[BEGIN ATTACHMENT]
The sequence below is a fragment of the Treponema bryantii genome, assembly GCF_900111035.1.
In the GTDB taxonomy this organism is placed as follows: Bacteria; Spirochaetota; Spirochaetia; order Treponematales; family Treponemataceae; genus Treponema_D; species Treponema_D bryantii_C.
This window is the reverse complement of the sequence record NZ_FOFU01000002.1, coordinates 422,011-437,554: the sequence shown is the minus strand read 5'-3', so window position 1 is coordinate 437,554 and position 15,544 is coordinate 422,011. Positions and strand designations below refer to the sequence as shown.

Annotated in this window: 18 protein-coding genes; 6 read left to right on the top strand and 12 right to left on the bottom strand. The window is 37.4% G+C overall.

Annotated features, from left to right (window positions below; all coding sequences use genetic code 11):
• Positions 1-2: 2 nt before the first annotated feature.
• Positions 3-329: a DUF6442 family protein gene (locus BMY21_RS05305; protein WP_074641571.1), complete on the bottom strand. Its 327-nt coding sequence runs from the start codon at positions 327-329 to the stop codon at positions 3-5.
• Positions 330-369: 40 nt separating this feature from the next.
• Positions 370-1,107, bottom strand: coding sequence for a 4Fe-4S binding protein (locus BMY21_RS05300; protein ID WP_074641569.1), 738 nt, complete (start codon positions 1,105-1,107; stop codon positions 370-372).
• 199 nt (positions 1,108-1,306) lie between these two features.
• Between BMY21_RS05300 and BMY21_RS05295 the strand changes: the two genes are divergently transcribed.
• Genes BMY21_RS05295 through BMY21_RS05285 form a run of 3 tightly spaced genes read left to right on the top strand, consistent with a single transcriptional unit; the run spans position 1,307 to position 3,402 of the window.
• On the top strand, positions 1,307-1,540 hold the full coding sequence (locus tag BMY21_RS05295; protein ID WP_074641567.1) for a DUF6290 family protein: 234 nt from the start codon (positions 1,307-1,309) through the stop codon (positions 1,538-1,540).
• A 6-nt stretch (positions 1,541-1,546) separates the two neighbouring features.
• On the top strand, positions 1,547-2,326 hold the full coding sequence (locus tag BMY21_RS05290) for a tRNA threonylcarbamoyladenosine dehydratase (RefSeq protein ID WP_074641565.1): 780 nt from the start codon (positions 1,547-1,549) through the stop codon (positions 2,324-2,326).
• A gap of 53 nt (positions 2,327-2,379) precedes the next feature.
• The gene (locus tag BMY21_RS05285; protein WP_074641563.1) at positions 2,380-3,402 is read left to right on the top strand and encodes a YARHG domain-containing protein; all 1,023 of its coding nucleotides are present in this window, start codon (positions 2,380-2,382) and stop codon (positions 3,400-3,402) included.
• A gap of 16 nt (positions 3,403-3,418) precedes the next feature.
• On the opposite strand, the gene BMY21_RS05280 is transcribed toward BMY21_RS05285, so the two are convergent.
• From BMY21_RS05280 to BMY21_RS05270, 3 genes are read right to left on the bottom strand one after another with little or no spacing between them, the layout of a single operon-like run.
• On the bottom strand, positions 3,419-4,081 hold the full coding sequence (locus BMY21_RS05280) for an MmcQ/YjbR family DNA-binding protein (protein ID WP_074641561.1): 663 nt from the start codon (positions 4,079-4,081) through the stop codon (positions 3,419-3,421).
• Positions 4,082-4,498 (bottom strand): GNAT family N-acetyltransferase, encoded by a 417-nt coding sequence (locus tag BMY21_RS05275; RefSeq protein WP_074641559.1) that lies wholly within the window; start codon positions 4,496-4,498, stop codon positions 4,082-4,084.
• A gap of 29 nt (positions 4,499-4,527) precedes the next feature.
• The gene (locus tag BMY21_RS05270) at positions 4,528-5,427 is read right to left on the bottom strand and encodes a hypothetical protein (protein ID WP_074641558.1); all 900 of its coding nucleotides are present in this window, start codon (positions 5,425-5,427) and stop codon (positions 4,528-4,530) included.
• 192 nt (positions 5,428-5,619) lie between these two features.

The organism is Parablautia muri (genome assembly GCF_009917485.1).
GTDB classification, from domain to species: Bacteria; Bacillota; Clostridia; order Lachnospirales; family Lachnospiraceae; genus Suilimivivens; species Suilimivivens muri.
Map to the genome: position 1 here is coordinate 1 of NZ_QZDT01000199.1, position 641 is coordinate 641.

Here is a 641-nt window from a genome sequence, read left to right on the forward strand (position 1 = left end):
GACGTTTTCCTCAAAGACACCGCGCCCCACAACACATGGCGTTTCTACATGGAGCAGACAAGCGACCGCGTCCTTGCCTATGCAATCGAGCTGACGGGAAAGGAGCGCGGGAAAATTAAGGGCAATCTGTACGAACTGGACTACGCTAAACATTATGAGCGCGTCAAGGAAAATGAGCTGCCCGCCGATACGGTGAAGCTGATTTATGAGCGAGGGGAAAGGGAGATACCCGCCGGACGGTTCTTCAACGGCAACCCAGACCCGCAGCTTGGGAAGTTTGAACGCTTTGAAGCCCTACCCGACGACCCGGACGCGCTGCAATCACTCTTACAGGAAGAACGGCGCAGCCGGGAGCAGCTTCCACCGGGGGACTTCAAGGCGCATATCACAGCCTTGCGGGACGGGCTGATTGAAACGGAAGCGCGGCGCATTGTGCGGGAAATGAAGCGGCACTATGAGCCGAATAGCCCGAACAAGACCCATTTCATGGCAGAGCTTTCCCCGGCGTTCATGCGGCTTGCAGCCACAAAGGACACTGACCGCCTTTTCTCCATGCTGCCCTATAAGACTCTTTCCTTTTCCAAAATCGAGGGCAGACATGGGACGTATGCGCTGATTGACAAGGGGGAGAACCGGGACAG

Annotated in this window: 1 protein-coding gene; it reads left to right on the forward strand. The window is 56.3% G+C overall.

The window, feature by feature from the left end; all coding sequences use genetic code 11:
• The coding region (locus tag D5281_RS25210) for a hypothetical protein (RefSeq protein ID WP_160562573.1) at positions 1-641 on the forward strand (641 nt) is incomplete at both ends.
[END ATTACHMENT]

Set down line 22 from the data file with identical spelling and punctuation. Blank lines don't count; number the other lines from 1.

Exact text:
• Positions 4,082-4,498 (bottom strand): GNAT family N-acetyltransferase, encoded by a 417-nt coding sequence (locus tag BMY21_RS05275; RefSeq protein WP_074641559.1) that lies wholly within the window; start codon positions 4,496-4,498, stop codon positions 4,082-4,084.